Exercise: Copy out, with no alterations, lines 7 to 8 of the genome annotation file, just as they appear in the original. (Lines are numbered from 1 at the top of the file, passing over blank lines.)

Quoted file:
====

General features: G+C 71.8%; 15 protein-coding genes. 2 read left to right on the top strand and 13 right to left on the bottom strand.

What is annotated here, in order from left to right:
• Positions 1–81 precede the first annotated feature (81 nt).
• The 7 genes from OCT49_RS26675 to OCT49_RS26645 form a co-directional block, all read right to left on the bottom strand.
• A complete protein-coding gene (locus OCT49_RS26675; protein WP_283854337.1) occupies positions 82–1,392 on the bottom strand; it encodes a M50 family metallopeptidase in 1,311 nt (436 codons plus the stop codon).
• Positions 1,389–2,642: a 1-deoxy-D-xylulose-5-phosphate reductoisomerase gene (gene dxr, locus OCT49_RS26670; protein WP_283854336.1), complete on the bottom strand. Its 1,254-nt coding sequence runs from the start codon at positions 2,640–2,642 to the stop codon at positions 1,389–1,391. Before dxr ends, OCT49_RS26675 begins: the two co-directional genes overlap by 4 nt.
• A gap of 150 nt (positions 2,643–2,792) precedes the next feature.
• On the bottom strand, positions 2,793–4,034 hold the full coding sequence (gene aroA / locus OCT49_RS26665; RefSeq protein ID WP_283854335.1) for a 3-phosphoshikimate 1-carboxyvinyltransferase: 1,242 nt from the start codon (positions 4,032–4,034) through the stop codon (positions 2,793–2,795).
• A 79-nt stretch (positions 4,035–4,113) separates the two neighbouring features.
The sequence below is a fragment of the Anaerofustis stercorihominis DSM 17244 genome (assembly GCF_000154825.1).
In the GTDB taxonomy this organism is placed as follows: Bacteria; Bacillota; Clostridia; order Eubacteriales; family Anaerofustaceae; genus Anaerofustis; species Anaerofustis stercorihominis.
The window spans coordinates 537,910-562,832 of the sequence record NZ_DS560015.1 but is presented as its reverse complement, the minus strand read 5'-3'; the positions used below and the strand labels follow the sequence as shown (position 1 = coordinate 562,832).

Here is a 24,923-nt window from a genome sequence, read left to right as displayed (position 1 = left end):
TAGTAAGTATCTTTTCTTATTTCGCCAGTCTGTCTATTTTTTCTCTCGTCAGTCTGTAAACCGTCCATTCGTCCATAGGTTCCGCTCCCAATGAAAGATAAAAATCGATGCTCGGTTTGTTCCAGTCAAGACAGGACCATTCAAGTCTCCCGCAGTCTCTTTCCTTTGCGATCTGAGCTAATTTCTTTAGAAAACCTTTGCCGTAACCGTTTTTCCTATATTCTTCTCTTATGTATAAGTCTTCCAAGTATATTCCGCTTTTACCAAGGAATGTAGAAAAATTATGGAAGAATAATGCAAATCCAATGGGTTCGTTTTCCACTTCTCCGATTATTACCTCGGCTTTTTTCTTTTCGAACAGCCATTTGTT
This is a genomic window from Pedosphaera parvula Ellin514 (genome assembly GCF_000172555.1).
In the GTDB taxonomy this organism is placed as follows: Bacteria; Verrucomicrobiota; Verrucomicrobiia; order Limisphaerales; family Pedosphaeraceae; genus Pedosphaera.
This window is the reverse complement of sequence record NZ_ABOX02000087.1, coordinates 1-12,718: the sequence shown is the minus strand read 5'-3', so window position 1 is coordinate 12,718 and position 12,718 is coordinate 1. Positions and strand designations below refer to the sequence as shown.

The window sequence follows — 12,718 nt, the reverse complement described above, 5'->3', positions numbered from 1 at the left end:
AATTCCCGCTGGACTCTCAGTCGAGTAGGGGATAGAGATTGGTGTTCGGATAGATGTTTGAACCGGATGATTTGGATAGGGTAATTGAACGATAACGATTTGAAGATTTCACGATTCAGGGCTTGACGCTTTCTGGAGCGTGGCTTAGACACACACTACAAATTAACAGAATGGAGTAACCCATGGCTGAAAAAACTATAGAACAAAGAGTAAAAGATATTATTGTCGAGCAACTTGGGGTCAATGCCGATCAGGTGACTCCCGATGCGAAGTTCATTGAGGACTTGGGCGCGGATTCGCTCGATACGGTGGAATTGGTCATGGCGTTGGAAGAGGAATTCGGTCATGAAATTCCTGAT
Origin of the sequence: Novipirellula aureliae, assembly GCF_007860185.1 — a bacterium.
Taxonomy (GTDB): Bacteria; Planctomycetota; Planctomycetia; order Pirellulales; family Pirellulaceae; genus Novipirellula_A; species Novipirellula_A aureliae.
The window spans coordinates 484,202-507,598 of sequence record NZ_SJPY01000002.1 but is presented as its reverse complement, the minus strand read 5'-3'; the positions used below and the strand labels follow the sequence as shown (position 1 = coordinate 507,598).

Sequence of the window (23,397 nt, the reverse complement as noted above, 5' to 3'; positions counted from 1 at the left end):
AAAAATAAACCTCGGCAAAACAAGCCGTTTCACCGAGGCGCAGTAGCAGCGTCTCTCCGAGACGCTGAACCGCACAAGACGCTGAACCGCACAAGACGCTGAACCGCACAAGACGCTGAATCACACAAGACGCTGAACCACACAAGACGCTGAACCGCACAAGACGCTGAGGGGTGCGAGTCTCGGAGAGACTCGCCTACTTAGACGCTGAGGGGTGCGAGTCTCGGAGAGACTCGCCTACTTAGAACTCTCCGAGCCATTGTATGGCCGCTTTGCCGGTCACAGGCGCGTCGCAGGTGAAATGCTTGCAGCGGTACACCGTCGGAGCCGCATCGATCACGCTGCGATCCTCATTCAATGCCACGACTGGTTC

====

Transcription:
• A gap of 150 nt (positions 2,643–2,792) precedes the next feature.
• On the bottom strand, positions 2,793–4,034 hold the full coding sequence (gene aroA / locus OCT49_RS26665; RefSeq protein ID WP_283854335.1) for a 3-phosphoshikimate 1-carboxyvinyltransferase: 1,242 nt from the start codon (positions 4,032–4,034) through the stop codon (positions 2,793–2,795).